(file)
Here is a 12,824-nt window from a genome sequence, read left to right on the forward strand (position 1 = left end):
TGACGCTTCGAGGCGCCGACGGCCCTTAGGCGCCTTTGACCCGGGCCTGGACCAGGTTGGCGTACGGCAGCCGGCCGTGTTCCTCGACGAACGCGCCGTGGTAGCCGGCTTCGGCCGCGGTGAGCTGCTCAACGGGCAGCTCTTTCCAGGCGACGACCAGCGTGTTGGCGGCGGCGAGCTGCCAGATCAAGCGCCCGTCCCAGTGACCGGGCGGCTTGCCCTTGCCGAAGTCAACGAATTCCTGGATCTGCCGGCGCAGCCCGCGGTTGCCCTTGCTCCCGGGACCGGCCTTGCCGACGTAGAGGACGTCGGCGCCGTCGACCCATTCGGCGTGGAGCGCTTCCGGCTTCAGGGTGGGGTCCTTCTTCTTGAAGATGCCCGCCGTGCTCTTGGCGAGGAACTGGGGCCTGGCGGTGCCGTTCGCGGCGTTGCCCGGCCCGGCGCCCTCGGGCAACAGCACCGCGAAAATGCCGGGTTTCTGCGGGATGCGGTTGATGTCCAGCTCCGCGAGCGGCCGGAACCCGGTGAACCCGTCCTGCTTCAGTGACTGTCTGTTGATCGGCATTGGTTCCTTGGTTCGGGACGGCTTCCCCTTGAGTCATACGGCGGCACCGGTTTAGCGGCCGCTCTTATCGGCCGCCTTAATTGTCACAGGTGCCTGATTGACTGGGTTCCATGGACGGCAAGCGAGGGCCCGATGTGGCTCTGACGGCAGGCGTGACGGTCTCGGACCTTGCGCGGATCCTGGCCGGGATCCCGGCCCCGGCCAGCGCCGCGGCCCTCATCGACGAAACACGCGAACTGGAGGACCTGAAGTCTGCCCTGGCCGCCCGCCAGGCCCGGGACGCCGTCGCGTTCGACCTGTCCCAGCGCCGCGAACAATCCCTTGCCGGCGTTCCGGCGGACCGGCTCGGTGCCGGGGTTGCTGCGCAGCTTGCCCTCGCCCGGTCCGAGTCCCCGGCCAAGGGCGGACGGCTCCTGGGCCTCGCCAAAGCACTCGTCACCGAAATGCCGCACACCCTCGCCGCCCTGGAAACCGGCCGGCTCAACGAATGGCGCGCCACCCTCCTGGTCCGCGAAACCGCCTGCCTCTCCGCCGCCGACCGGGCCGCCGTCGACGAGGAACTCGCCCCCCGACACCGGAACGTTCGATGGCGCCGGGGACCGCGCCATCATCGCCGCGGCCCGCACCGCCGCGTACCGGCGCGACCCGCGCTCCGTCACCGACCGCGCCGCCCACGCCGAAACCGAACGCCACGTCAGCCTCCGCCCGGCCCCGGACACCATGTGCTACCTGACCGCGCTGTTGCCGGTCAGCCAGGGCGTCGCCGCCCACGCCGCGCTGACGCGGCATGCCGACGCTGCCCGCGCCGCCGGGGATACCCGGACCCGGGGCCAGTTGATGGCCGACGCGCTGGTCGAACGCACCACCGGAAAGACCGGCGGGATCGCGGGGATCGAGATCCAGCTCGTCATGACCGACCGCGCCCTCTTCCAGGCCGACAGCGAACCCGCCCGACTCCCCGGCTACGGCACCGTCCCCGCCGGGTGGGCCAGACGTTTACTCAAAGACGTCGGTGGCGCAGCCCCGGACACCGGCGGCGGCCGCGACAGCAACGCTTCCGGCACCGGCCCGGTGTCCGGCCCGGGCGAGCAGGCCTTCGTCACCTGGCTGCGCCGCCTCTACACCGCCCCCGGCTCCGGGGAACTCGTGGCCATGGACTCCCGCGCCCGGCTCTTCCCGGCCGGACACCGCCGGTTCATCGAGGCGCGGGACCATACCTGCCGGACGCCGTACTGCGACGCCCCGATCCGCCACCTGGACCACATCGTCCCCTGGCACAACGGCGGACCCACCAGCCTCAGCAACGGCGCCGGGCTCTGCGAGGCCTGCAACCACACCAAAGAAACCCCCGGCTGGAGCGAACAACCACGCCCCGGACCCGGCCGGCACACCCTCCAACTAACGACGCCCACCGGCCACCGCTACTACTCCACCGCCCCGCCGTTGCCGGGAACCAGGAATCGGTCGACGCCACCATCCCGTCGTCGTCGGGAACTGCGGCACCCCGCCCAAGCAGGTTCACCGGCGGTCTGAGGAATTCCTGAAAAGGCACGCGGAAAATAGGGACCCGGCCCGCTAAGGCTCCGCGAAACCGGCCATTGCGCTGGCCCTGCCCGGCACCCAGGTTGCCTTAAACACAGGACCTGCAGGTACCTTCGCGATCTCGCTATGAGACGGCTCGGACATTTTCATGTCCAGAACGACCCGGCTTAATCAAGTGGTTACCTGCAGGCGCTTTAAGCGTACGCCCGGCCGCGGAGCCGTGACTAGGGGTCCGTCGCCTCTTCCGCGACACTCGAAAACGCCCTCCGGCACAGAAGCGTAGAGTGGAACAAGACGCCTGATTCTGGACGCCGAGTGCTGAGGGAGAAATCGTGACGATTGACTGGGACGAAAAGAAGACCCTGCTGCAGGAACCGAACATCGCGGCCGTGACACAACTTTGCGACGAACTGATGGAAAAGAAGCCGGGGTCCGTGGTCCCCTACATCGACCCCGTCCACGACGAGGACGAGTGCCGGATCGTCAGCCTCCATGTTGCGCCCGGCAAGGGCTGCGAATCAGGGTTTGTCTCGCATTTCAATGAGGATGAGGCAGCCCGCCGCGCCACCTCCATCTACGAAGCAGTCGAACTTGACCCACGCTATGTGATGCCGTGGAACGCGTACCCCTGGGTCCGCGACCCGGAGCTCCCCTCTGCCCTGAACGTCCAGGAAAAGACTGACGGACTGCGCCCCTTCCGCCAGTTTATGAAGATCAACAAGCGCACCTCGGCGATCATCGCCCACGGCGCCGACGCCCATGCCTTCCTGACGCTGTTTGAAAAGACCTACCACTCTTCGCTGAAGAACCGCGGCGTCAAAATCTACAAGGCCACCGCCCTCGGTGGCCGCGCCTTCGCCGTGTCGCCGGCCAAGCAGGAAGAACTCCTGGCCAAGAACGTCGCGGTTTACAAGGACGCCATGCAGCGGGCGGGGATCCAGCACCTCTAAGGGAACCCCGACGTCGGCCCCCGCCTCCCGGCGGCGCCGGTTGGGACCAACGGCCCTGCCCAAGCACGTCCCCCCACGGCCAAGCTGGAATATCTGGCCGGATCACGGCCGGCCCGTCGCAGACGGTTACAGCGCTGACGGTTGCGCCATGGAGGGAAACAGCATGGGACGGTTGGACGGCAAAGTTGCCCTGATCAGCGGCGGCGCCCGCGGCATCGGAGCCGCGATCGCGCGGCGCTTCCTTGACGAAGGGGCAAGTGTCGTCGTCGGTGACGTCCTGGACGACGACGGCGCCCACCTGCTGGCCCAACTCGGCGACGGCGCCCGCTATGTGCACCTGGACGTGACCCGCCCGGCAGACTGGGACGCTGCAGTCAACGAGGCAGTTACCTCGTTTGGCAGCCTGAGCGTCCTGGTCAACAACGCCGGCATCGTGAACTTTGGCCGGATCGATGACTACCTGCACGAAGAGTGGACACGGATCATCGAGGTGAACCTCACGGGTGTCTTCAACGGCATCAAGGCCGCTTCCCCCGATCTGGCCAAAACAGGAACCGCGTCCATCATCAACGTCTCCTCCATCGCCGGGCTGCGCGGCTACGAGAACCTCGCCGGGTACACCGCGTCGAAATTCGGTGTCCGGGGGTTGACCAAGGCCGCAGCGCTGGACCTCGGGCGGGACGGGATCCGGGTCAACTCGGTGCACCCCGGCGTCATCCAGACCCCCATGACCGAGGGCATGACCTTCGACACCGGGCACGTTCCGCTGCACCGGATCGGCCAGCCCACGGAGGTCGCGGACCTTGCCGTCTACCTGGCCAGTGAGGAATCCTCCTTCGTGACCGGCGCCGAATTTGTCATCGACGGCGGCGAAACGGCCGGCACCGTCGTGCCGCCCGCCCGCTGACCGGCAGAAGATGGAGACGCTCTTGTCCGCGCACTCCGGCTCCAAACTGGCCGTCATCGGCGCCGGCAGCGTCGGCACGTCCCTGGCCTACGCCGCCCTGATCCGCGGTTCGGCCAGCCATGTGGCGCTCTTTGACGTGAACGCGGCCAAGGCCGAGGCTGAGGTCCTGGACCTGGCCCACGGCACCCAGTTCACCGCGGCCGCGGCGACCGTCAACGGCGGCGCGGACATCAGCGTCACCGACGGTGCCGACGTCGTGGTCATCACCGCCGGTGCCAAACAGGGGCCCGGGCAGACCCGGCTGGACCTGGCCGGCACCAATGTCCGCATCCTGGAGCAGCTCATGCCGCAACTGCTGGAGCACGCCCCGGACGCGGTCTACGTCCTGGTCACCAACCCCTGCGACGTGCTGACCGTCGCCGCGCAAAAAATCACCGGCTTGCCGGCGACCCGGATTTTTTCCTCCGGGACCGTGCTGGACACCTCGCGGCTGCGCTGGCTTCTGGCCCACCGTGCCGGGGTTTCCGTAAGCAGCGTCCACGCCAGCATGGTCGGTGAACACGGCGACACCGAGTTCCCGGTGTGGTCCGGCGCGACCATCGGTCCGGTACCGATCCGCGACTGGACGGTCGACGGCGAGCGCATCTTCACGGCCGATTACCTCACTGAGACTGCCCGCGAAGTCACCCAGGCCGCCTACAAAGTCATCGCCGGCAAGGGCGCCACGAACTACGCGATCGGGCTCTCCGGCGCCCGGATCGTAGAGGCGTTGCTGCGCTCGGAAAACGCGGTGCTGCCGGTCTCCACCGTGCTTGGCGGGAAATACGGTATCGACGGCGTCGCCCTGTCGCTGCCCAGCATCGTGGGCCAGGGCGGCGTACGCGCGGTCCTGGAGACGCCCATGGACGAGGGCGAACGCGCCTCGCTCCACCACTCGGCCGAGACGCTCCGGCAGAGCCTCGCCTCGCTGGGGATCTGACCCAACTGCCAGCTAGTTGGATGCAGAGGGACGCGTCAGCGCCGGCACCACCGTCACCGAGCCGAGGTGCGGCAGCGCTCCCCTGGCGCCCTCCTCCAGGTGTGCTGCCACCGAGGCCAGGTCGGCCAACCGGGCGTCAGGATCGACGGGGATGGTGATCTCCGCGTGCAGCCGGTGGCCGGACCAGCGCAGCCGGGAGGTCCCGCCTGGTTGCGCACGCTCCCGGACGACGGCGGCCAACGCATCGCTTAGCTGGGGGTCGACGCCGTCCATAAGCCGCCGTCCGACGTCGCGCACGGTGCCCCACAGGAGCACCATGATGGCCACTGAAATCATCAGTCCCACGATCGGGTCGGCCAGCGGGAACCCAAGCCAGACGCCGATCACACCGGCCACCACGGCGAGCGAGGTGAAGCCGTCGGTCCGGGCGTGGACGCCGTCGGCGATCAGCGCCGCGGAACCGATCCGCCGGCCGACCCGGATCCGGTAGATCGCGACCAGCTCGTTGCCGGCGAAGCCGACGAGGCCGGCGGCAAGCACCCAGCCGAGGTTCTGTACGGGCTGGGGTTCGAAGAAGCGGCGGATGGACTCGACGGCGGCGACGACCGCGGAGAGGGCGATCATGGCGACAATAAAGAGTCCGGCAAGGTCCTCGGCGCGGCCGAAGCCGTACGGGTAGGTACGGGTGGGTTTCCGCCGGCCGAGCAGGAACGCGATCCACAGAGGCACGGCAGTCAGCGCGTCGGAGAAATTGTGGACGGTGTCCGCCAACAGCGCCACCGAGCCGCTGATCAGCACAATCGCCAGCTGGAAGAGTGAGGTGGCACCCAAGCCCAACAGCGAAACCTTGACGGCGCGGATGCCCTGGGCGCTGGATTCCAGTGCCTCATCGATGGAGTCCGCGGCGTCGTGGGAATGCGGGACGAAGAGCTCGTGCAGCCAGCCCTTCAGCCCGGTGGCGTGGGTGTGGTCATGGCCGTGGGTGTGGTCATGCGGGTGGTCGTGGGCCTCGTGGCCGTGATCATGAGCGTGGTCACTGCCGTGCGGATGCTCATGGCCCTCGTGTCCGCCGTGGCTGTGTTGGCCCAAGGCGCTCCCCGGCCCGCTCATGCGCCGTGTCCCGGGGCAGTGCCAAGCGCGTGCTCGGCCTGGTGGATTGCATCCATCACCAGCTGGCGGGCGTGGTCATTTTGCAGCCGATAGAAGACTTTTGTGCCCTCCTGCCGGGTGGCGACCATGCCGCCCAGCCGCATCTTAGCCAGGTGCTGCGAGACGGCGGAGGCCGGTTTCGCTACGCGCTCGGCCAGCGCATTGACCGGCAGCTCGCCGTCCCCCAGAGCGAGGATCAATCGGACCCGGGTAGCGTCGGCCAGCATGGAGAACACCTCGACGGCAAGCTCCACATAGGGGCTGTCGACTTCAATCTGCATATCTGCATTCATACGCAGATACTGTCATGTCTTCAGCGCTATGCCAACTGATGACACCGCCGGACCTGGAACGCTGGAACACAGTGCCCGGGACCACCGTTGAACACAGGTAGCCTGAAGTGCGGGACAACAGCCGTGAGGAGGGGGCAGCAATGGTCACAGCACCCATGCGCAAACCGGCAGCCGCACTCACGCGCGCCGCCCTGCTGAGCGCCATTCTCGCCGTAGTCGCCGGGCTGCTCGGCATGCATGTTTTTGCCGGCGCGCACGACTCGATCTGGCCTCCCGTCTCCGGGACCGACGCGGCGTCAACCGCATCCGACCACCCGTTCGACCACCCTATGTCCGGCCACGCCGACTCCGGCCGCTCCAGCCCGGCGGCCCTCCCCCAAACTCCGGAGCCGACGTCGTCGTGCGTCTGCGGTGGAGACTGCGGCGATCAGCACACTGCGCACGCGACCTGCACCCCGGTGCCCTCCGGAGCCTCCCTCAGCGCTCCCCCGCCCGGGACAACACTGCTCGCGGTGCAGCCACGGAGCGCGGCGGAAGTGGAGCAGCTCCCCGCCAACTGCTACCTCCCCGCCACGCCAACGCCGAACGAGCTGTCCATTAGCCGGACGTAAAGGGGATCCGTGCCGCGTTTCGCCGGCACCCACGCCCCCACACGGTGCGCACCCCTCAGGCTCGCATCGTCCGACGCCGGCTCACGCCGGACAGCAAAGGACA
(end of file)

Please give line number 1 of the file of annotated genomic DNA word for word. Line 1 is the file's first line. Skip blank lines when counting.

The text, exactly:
Here is a 12,824-nt window from a genome sequence, read left to right on the forward strand (position 1 = left end):